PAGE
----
I was interviewed for a piece on Slate by Will Oremus on how it’s not the lawsuits for individuals that will cascade and make football go away. Rather, it will be the lack of action by organizing groups and those that sanction the sport that could create suits against them that will make the game disappear.
For the record I love the sport of football, I truly believe it has its place in our culture and should not be “banned”. Football has positive attributes that were discussed in the debate by Tim Green and Jason Whitlock, it too has its undesirable side as well (for the purpose of this blog it is injuries, catastrophic ones at that).
Oremus took a look from a different angle, one that makes a whole lot of sense;
It seems obvious that suing coaches and trainers like Dustin Fink, while holding institutions unaccountable, can’t be the answer to reforming football. Going after individual high schools and colleges isn’t much better. If the evidence that even small hits can cause permanent damage keeps mounting, people will start to ask whether fielding an amateur football team constitutes gross negligence in itself.
The answer to that question should come not from the courts but from high-school athletic conferences, Continue reading
Malcolm Gladwell is an accomplished author, in fact I find his book “Blink” as one of the most influential in my little world. He has spoken out against the dangers of football even comparing it to dog-fighting, but through all the hyperbole there are some very valid and astute points that need to be listened to.
Kathy Waldman did and interview with Gladwell and wrote it up for Slate on Monday. Here I will highlight the most striking Q and A’s, you can read the entire article HERE.
Slate: What do you think is the single most compelling reason to abolish college football? Corruption? Head injury? Lost focus on academics?
Malcolm Gladwell: The factor that I think will be decisive is the head-injury issue. Colleges are going to get sued, and they will have to decide whether they can afford their legal exposure. That said, the issue ought to be how big-time college sports subverts the academic mission of university education.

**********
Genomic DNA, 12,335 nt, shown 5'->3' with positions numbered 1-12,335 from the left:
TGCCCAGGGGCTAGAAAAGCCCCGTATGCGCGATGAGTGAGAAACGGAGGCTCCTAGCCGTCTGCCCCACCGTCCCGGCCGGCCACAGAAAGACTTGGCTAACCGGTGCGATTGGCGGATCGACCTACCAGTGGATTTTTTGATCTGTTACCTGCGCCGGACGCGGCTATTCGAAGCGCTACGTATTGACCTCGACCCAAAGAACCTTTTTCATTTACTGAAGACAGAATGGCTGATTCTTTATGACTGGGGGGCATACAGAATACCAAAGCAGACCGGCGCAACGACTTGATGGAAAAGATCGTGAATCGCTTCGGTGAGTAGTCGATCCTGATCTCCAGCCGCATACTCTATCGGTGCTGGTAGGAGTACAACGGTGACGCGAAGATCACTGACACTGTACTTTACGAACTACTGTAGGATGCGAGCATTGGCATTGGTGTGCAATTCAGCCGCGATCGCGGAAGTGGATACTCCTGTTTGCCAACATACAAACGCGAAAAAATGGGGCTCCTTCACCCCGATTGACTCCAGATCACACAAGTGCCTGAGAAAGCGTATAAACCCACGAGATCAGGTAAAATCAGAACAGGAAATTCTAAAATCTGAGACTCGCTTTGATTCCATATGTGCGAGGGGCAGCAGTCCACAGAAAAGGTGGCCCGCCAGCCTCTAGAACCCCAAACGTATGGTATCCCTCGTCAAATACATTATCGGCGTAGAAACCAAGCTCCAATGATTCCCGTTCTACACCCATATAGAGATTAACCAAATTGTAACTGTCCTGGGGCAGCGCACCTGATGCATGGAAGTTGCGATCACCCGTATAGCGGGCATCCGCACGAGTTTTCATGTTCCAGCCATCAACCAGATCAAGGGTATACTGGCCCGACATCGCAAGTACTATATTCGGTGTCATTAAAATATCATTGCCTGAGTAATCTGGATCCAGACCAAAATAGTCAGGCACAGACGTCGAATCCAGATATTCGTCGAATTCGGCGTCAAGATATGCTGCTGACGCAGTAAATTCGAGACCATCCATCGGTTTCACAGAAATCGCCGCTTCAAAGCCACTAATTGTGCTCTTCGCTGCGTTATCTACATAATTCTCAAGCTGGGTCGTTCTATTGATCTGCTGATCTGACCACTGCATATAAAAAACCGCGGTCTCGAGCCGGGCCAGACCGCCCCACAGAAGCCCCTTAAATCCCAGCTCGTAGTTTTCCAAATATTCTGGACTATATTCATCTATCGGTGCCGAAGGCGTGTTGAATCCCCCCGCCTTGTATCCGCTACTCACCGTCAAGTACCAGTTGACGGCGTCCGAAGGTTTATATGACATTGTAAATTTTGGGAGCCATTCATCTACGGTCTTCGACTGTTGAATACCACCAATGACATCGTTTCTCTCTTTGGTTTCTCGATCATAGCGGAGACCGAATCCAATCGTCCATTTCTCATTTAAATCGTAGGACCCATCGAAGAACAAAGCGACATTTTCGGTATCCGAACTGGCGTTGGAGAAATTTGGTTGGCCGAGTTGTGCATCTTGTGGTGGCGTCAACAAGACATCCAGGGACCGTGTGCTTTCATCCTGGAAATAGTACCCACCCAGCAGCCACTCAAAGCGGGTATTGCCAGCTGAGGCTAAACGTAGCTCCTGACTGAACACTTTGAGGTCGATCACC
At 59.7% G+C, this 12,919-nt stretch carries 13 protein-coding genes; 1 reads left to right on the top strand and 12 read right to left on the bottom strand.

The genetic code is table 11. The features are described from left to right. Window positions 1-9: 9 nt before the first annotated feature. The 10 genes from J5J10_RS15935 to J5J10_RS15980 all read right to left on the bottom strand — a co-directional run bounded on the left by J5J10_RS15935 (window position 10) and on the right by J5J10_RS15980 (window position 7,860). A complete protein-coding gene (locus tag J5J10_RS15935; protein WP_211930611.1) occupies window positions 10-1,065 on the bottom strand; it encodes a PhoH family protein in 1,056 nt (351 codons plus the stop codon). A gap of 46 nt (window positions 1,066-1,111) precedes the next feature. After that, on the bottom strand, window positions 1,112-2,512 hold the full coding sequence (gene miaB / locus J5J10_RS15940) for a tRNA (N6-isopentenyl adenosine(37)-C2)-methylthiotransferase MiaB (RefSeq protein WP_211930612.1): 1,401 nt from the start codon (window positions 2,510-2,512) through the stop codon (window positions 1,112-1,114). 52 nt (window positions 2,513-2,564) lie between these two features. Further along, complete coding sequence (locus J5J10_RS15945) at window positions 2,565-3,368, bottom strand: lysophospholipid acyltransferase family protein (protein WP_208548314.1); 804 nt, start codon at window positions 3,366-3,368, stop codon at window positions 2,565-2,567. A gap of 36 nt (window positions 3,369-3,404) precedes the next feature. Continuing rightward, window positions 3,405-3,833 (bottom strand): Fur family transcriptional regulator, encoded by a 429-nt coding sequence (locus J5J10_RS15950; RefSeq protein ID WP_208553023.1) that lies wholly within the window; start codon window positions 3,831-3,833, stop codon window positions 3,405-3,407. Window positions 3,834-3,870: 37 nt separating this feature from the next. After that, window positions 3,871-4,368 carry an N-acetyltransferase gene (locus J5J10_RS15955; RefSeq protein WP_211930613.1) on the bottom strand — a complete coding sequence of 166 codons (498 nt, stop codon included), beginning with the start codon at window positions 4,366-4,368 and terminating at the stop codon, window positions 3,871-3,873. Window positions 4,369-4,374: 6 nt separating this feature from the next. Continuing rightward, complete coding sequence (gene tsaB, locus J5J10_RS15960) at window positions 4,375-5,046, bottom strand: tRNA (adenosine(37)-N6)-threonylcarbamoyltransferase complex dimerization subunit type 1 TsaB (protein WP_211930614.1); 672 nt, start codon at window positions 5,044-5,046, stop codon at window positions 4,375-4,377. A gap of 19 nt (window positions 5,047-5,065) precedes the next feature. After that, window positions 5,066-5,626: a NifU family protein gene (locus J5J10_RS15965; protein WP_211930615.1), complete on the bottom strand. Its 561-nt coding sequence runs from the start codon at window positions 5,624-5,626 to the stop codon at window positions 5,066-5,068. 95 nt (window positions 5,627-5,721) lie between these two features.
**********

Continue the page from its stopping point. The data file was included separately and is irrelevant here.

If it becomes a problem at the college level, what does that say about the lower levels? I agree that head-injury issue is the biggest Continue reading
Sometime today Sports Legacy Institute (SLI), headed by Dr. Robert Cantu and Chris Nowinski are going to release a “white paper” that will “plan to spread successful NFL policy changes to all youth sports,” this according to Irvin Muchnick via his blog Concussion Inc.
What is a white paper? Glad you asked it is important for context (via Wikipedia);
A white paper is an authoritative report or guide that helps solve a problem. White papers are used to educate readers and help people make decisions, and may be a consultation as to the details of new legislation. The publishing of a white paper signifies a clear intention on the part of a government to pass new law. White Papers are a ” … tool of participatory democracy … not [an] unalterable policy commitment. “White Papers have tried to perform the dual role of presenting firm government policies while at the same time inviting opinions upon them.”
It is mentioned that along with SLI, Boston University’s Center for the Study of Chronic Traumatic Encephelopathy (headed by Dr. Ann McKee) will be in the white paper as well.
I will be interested to see what exactly they are Continue reading